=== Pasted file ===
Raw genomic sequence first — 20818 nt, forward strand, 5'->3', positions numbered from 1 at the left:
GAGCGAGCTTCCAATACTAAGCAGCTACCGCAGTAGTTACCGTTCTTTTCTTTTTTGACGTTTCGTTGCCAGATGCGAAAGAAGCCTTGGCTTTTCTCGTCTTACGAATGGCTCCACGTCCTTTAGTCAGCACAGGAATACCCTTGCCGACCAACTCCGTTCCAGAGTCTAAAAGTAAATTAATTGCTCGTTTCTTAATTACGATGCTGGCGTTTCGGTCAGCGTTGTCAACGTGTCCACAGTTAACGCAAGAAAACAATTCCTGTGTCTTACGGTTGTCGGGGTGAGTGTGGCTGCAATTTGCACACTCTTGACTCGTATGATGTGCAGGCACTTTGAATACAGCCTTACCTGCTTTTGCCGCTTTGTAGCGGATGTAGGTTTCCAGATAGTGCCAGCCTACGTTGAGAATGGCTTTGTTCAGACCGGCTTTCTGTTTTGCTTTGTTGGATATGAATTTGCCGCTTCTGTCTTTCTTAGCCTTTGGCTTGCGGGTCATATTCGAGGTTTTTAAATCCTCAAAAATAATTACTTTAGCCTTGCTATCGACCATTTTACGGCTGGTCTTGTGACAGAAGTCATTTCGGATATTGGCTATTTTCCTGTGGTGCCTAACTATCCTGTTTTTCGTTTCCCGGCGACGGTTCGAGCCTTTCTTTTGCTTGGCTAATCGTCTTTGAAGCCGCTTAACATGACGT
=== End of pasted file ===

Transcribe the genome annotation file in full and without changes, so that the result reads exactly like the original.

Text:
Raw genomic sequence first — 20818 nt, forward strand, 5'->3', positions numbered from 1 at the left:
GAGCGAGCTTCCAATACTAAGCAGCTACCGCAGTAGTTACCGTTCTTTTCTTTTTTGACGTTTCGTTGCCAGATGCGAAAGAAGCCTTGGCTTTTCTCGTCTTACGAATGGCTCCACGTCCTTTAGTCAGCACAGGAATACCCTTGCCGACCAACTCCGTTCCAGAGTCTAAAAGTAAATTAATTGCTCGTTTCTTAATTACGATGCTGGCGTTTCGGTCAGCGTTGTCAACGTGTCCACAGTTAACGCAAGAAAACAATTCCTGTGTCTTACGGTTGTCGGGGTGAGTGTGGCTGCAATTTGCACACTCTTGACTCGTATGATGTGCAGGCACTTTGAATACAGCCTTACCTGCTTTTGCCGCTTTGTAGCGGATGTAGGTTTCCAGATAGTGCCAGCCTACGTTGAGAATGGCTTTGTTCAGACCGGCTTTCTGTTTTGCTTTGTTGGATATGAATTTGCCGCTTCTGTCTTTCTTAGCCTTTGGCTTGCGGGTCATATTCGAGGTTTTTAAATCCTCAAAAATAATTACTTTAGCCTTGCTATCGACCATTTTACGGCTGGTCTTGTGACAGAAGTCATTTCGGATATTGGCTATTTTCCTGTGGTGCCTAACTATCCTGTTTTTCGTTTCCCGGCGACGGTTCGAGCCTTTCTTTTGCTTGGCTAATCGTCTTTGAAGCCGCTTAACATGACGT